10 min read
Tired of jumping on sales calls and feeling nervous because you don’t know what to say?
Maybe you haven’t been talking about your products or services on social media because you wouldn’t confidently know what to do if someone wanted to buy your offering.
It’s hard to expertly move people through your sales process if you don’t have a sales strategy in place.
You can try to streamline each step of your process, but if there is no strategy behind it, you’ll find yourself having to make more tweaks than you anticipated.
We want to help you take a strategy-first approach to how you sell products online.
A sales strategy is simply a step-by-step strategic plan that will help you accurately position your product in the marketplace so you can increase company revenue.
It isn’t something you’ll create once and forget about. Your sales strategy will be continually tested and updated so you can improve your sales over time.
You can’t have a successful business without sales.
As your business performs well, you’ll see more and more sales come through. And when you are more proactive with a comprehensive sales strategy, you won’t have to wait until sales come to you. You can use your competitive advantage to attract more leads and convert them into sales.
With a sales strategy, you can unite your team under one shared mission. It will ensure that your team members stay aligned with your overall sales goals and create a great customer experience for all of your leads.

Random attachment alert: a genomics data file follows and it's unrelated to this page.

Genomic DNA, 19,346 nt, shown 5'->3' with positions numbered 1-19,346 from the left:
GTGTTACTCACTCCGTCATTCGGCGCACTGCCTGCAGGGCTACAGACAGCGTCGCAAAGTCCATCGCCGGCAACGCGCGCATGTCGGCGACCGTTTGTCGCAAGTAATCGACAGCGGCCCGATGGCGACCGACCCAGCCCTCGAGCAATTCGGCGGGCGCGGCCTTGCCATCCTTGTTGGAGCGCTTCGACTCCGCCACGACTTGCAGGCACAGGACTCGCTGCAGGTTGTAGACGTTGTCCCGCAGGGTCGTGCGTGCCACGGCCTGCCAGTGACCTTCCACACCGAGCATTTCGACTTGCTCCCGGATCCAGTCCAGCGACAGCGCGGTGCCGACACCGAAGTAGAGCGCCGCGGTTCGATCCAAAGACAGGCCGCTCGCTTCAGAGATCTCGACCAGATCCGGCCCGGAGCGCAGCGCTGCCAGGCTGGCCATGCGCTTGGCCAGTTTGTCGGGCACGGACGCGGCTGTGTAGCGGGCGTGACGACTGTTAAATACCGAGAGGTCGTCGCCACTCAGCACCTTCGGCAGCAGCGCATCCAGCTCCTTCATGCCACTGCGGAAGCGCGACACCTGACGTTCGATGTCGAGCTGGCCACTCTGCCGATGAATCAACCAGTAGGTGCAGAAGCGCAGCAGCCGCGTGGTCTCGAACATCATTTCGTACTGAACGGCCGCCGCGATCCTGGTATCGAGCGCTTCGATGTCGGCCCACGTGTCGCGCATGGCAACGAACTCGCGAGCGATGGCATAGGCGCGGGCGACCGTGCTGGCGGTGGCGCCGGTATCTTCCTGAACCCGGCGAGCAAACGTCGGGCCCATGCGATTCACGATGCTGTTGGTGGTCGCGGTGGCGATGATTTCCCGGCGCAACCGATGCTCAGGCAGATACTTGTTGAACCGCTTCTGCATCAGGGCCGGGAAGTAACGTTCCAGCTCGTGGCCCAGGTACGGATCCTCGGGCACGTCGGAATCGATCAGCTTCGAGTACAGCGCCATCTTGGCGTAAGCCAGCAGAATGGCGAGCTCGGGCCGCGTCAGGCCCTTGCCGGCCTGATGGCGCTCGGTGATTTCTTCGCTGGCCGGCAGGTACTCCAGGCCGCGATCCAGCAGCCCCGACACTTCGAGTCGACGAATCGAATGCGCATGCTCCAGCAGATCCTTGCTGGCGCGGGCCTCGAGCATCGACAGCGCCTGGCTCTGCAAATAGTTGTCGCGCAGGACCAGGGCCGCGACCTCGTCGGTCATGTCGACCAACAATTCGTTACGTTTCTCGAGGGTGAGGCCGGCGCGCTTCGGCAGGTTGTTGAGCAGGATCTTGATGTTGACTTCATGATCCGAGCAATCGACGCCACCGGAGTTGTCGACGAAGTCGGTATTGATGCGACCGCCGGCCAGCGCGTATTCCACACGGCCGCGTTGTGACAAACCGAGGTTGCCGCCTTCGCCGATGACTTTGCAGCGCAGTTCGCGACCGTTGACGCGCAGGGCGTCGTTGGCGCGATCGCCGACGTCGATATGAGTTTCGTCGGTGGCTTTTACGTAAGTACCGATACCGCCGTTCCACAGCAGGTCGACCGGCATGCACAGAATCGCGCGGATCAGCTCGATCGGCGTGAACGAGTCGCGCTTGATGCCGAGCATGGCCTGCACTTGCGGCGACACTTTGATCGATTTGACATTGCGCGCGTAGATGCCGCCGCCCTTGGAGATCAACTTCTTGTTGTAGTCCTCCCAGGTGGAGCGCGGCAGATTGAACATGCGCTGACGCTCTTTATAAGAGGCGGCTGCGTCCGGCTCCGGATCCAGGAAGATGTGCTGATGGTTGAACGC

Even if you are currently a solo entrepreneur, it’s still important to put time and energy into your sales strategy. As you build a strong foundation of sales, you’ll be able to teach other salespeople as you grow. It will give you the tested and proven structure you’ll need to scale your company.
A sales strategy will also help you learn from the past.
Answering these questions among others will help you create a stronger sales presence in the future.
The benefits of creating a sales strategy sound great, but what actually goes into it? First, we need to talk about the difference between inbound and outbound sales strategies.
An outbound sales strategy is based on the seller’s actions, meaning the product seller is responsible for gathering data, marketing their product, and closing sales. Traditional companies have followed this strategy, but inbound sales strategies are based on the consumer’s actions.
Instead of sellers needing to go out and find leads, inbound sales marketing allows consumers to input their data so they can move through an automated and streamlined sales funnel.
Since buyers are often doing their own research before approaching a company to buy their product, modern technology allows sellers to use this to their advantage as they customize the sales journey for each lead.
Hubspot states that “before a seller even contacts a buyer, he or she is already 57% of the way through the sales process.”